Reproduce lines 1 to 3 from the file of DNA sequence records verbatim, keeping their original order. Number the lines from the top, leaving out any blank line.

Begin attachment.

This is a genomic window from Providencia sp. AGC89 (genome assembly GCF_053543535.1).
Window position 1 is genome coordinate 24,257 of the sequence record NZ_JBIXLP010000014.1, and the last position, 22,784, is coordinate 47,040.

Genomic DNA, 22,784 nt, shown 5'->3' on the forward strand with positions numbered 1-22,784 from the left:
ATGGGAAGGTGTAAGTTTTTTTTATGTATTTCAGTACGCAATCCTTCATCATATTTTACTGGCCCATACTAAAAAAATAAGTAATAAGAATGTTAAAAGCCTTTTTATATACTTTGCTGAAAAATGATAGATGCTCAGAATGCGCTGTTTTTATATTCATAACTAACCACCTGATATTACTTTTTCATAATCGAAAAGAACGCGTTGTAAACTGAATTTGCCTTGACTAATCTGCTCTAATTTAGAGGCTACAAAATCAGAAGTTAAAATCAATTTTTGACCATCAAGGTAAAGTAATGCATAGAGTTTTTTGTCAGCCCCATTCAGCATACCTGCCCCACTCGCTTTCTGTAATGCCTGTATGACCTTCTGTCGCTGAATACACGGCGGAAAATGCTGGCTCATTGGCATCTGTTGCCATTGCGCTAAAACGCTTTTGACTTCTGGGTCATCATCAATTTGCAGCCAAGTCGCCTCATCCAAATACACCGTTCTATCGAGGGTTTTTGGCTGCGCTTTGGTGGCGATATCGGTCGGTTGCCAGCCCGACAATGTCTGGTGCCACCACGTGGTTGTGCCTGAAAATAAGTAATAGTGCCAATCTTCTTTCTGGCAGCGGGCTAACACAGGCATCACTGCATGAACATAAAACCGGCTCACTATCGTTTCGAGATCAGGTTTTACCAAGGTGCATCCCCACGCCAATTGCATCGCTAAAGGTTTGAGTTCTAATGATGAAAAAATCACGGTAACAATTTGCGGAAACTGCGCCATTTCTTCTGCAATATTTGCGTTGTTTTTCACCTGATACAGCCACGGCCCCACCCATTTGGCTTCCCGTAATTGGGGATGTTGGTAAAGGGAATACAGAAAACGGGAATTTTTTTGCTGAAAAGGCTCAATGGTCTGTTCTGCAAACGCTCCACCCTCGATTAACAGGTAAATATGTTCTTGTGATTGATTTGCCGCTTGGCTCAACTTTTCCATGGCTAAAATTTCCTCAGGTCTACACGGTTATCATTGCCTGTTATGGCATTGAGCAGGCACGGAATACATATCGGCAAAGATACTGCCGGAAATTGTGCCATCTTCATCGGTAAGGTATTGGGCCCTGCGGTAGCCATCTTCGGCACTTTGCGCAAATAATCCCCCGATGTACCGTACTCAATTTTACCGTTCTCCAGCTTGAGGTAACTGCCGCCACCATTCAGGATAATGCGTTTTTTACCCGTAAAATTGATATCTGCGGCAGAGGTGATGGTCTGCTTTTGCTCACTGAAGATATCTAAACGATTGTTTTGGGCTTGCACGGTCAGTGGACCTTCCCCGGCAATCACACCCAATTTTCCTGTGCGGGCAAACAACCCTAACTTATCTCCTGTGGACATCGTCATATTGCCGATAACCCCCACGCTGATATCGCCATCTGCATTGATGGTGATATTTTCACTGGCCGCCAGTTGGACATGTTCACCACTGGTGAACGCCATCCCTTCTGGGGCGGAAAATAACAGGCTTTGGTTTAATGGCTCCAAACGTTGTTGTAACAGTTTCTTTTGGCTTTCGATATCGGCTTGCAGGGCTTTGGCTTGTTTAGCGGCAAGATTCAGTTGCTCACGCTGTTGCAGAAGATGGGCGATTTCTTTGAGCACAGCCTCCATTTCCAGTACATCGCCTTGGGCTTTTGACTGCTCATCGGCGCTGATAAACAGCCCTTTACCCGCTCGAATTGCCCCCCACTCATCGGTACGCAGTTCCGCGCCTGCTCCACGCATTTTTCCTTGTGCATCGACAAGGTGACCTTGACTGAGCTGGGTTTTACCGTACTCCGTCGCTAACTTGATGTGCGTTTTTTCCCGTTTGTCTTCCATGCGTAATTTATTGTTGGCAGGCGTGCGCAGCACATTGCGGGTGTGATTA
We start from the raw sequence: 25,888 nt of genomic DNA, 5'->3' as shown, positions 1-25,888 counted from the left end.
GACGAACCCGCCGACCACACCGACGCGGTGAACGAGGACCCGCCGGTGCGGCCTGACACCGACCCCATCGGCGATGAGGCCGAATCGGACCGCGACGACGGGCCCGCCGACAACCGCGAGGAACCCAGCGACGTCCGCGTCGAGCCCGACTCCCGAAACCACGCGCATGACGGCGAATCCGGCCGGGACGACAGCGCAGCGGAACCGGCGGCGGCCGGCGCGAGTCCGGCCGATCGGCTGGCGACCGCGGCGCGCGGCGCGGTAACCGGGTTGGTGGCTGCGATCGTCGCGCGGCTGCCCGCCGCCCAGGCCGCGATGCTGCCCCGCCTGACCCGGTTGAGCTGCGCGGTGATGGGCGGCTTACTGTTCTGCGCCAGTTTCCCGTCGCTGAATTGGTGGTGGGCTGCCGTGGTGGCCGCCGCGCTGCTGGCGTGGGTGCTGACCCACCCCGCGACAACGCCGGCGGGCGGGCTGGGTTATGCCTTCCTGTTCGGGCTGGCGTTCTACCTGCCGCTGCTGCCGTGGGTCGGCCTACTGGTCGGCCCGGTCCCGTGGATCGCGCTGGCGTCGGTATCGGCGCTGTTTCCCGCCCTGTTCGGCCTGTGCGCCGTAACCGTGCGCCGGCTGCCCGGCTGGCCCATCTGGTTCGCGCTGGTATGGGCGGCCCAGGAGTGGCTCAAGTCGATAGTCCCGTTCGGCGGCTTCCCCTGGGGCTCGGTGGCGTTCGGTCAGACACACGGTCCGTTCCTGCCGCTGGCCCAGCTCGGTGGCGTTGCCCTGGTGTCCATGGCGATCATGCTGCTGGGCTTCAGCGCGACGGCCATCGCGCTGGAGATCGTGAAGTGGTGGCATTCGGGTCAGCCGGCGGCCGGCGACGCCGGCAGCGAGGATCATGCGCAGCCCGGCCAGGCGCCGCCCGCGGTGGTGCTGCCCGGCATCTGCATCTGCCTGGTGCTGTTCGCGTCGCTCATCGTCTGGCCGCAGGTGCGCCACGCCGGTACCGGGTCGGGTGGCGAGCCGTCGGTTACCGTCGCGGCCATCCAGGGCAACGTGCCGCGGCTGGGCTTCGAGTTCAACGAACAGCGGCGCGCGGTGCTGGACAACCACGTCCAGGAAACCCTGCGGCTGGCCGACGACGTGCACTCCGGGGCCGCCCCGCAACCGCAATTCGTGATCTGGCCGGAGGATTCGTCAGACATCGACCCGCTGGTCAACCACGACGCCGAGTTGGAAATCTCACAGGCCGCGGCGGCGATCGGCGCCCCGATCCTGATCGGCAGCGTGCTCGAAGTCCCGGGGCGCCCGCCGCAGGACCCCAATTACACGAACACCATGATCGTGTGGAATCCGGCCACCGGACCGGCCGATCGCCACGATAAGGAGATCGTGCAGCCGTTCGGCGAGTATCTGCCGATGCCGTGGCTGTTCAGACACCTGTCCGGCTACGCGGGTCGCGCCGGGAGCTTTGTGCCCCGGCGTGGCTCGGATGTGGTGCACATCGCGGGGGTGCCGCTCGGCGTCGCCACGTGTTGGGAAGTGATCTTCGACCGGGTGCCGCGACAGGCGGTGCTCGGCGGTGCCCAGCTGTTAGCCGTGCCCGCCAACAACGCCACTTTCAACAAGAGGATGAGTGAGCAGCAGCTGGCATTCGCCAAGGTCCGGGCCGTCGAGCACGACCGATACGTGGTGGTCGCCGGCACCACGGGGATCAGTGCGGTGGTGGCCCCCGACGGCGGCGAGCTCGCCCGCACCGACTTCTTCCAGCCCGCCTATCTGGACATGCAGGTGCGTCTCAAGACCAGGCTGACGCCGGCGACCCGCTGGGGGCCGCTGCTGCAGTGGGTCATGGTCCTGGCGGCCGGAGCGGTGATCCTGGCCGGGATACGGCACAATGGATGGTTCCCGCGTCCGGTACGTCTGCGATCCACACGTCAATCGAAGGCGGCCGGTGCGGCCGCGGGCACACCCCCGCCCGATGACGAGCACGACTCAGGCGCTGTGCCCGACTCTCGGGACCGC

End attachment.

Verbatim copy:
This is a genomic window from Providencia sp. AGC89 (genome assembly GCF_053543535.1).
Window position 1 is genome coordinate 24,257 of the sequence record NZ_JBIXLP010000014.1, and the last position, 22,784, is coordinate 47,040.

Genomic DNA, 22,784 nt, shown 5'->3' on the forward strand with positions numbered 1-22,784 from the left: